V. Public activities

None.

VI. Other activities

PhD student at the Institute of State and Law, Bulgarian Academy of Sciences, Section “Public Law”, a scientific specialty “Administrative Law and Process” with working thesis: “Claim proceedings under Administrative Procedure Code. Issues relating to admissibility and well founding of the claims”

a. Field

Scientific and educational activities

b. Duration

01.01.2012 – 31.12.2015

c. Functions

Preparation of PhD thesis

VII. Publications and other works

N/A

VIII. Languages

Language

Reading

Writing

Speaking

 

very good

good

fair

very good

good

fair

very good

good

fair

a. First language:

 

 

 

 

 

 

 

 

 

– English

x

   

x

   

x

   

b. Official languages:

 

   

 

   

 

   

– English

x

   

x

   

x

   

– French

x

     

x

   

x

 

c. Other languages:

 

   

 

 

 

 

 

 

– Russian

x

   

x

   

x

   

IX. In the event that you do not meet the level of language proficiency required for the post of judge in an official language, please confirm your intention to follow intensive language classes of the language concerned prior to, and if need be also at the beginning of, your term of duty if elected a judge on the Court.

I confirm my intention to follow intensive language classes in English and French prior to, and if need be also at the beginning of, my term of duty if elected a judge on the Court.

X. Other relevant information

Married with a son of 15 years old.

XI. Please confirm that you will take up permanent residence in Strasbourg if elected a judge on the Court.

I confirm that I will take up permanent residence in Strasbourg if elected a judge on the Court.

Appendix 3 – Viktor SOLOVEYTCHIK

CURRICULUM VITAENote

I. Personal details

Name, forename: Soloveytchik, Viktor

Sex: Male

Date and place of birth: 16 March 1965, Sofia, Bulgaria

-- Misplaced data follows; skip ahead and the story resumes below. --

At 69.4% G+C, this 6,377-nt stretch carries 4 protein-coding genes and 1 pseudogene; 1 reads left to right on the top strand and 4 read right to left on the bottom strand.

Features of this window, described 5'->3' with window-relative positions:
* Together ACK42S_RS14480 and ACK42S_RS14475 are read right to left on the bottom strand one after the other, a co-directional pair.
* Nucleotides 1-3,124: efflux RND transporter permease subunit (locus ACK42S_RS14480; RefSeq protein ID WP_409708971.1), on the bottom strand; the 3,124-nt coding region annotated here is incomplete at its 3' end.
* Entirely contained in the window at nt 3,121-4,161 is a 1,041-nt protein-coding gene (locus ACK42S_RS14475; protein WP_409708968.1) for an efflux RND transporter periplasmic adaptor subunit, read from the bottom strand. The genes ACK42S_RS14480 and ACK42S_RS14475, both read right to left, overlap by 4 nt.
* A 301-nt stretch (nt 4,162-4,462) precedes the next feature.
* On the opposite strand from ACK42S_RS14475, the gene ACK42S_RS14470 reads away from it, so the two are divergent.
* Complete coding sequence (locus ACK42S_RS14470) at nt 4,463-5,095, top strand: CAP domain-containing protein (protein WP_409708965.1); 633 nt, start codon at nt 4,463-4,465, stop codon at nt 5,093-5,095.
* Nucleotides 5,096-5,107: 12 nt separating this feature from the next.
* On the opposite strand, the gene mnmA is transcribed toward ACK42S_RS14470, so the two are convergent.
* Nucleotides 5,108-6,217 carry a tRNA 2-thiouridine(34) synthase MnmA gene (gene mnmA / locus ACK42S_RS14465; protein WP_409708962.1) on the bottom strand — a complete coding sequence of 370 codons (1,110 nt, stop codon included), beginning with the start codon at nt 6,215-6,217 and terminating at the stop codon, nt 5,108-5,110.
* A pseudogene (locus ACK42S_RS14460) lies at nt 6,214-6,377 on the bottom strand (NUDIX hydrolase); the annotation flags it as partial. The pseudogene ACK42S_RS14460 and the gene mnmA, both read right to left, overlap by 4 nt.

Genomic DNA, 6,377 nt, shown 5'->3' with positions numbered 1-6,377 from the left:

Nationality: Bulgarian

II. Education and academic and other qualifications

  • 1982-1987: Diploma in Law, Sofia University St Kliment Ohridski
  • 1992-1993: LL.M. International and Comparative Law, The George Washington University, Washington D.C., USA
  • 1997-1998: followed the instruction (without a degree) in the post-graduate (D.E.A.) programme in international law at the Robert Schuman University, Strasbourg, France

III. Relevant professional activities

a. Description of judicial activities

  • 2006-2012: head of legal division at the European Court of Human Rights, Strasbourg:
    • worked closely with judges on complex cases (did a preliminary assessment of the cases, discussed them with the judge-rapporteur, provided legal analysis under Convention and other international law and on Bulgarian law, attended the deliberations and drafted the text of judgments and decisions);
    • managed a team of 10 to 15 lawyers working on Bulgarian cases brought before the Court and ensured the implementation of the Court's policies on case handling, prioritization and working methods; assisted the Registrars;
    • worked for the Court's Standing Committee on the Rules of Court on periodic revision of the Rules and practice directions;
    • gave training sessions on ECHR case-law and coached new lawyers.
  • 1998-2006: lawyer at the Registry of the European Court of Human Rights, Strasbourg:
    • worked closely with judges on cases (did a preliminary assessment of the cases, discussed them with the judge-rapporteur, provided legal analysis under Convention and other international law and on Bulgarian law, attended the deliberations and drafted the text of judgments and decisions);
    • gave training sessions on ECHR case-law and coached new lawyers.
  • 1987 and 1989-1990 (with an interruption for military service): one-year traineeship at judicial and administrative institutions (courts, state prosecutors, judicial investigation offices, enforcement judges' offices, municipal councils), Sofia

b. Description of non-judicial legal activities

  • Since 2012: Principal Legal Adviser and Director of Quality of Legislation at the Legal Service of the European Commission, Brussels:
    • managing a Directorate of 60 lawyers and 20 assistants whose mission includes four main activities: reviewing draft legal acts (regulations, directives or decisions) prepared by the Commission services for compliance with the requirements of legislative technique stemming from EU law and relevant guidelines; preparing draft codifications of EU legal acts; representing the Commission in cases before the European Court of Justice; and elaborating and updating rules and guides on legislative technique and providing training;